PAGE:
Posts Tagged ‘Socialist Unity’
New Oscar Wilde says Socialist Unity.
Under the title,
Andy Newman says in the comment’s box,
There seems to be a lot of interest in an alternative to the Lib/Lab/Con.
A certain ‘John’, more than familiar to readers of the magnificent Blog, Socialist Unity, says,
Russell Brand is an asset to progressive politics.
He puts me in mind of a 21st century Oscar Wilde.
But a sterner voice, Comrade Newman, then adds, with his best grammar,
But seriously, there is a problem with saying voting makes no difference, you dont have to be a Labour supporter to recognise how my worse this govt is than that of Gordon Brown.
So voting made a difference to all those blighted by the bedroom tax, etc
We will make a helpful suggestion.
Why not select Russell Brand for a key political position?
Deputy to George Galloway for London Mayor?
This, we add is perhaps Brand’s finest political and cultural movement,
Russell Brand is an English comedian,actor and presenter of television and radio. He guest starred in an Season 22 episode called Angry Dad: The Movie as himself. His ex-wife Katy Perryguest starred in the Season 22 episode The Flight Before Christmas as herself.
Thus Spake the Strop.
Phil has published the eagerly awaited list of “Worst Political Blogs 2013“.
Socialist Unity comes tops,
Andy Newman comments,
Over the past several years I have detected a slight hint that this blog, and me personally, are not universally popular, and obviously this has caused me many sleepless nights, and I often burst spontaneously into tears. However, I soldier on, and despite the risk of further damage to my delicate and sensitive ego, it is worth perhaps considering the state of blogging, as revealed by this poll.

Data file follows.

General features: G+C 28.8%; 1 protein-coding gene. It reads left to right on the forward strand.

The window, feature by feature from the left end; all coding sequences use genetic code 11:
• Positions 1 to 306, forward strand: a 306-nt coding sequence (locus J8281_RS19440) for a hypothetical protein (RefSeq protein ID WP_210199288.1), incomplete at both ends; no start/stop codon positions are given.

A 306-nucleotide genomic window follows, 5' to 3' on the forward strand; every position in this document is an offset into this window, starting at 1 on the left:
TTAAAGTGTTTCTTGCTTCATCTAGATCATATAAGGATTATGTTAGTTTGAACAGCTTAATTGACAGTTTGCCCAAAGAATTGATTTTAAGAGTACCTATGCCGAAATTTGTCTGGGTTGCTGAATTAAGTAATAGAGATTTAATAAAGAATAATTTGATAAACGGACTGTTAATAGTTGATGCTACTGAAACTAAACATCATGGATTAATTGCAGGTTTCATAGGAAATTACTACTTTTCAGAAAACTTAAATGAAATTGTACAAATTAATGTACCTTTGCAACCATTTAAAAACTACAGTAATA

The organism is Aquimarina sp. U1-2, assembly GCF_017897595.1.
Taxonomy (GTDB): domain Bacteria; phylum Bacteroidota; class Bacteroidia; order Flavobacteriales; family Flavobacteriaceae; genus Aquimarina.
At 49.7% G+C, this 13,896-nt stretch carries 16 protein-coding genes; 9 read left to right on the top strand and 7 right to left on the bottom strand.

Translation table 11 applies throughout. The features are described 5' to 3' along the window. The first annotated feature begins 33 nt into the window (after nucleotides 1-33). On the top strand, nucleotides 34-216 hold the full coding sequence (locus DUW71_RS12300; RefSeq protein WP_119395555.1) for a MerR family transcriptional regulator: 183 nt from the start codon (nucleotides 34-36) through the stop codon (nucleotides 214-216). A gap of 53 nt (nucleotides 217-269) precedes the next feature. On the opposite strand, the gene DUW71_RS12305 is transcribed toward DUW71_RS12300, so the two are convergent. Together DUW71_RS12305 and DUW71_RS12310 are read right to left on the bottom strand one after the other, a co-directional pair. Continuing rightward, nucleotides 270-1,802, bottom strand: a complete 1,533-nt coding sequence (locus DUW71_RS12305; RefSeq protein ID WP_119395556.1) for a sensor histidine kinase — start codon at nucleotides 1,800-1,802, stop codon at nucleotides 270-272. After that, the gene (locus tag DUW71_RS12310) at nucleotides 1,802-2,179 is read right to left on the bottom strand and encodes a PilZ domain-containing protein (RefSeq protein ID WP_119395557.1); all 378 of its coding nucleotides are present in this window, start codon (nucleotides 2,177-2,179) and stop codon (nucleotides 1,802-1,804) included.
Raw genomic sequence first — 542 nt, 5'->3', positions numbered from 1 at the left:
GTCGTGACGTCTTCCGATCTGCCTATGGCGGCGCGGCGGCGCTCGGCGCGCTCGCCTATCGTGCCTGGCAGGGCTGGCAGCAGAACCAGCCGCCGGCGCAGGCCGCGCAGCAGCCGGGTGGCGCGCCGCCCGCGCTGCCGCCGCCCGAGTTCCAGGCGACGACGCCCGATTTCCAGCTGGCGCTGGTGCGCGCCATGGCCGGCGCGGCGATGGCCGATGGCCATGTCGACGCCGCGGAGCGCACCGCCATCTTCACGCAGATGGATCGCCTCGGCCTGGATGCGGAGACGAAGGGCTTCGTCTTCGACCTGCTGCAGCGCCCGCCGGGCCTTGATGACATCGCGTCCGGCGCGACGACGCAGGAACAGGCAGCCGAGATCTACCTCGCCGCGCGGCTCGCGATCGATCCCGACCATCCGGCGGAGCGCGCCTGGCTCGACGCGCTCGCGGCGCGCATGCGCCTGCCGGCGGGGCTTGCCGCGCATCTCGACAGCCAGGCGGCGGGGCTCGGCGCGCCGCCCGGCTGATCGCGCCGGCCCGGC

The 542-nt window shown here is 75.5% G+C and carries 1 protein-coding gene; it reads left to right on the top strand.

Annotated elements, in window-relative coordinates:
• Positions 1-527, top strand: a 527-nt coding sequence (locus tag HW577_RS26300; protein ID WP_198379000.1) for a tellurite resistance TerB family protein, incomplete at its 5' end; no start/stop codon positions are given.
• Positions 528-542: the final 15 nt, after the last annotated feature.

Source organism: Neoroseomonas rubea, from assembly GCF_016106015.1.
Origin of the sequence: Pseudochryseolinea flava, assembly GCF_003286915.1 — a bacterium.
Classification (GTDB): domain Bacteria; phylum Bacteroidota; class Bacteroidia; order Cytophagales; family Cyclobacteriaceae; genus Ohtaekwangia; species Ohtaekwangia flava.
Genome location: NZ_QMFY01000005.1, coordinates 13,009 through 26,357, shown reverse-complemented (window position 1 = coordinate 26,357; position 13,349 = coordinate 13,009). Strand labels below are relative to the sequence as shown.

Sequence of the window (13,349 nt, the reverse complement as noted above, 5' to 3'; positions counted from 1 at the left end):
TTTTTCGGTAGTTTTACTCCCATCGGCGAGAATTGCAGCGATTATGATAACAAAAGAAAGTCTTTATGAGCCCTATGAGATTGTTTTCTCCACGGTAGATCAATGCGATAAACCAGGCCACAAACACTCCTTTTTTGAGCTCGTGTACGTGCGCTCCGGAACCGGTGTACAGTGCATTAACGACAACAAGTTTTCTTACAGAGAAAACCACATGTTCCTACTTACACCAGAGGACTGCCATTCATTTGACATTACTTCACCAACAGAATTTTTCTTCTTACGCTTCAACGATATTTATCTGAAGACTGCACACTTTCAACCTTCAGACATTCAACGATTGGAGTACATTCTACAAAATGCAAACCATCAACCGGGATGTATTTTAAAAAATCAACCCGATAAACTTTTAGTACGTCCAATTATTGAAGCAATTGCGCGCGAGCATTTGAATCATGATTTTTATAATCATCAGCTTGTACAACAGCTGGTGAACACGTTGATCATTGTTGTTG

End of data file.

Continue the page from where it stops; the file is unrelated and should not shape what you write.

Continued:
Newman is to be saluted as the brave little soldier he is.
He then says (accurately),
The phenomenon of “blogging” has moved on, and probably declined, compared to a few years ago. It has to an extent been overtaken by Twitter and Facebook, and it is rarer for new blogs to be able to break through into the public consciousness. There is certainly less of a sense of a blogging “community”, that used to be evidenced through “memes” and “carnivals” by blogs with shared affinities.
This means that “blogging” has in a sense transformed into a form of hybrid online publishing, whereas it used to be more of a peer to peer exchange. Blogging has ceased to be a “social scene”, and the heroic era has settled down into a much more staid and even formulaic collection of fairly well defined websites, who produce few surprises. This is not necessarily a bad thing, but it is a different thing.
This is not only true but the debate on the veil on this Blog has been carried out in more detail on Facebook.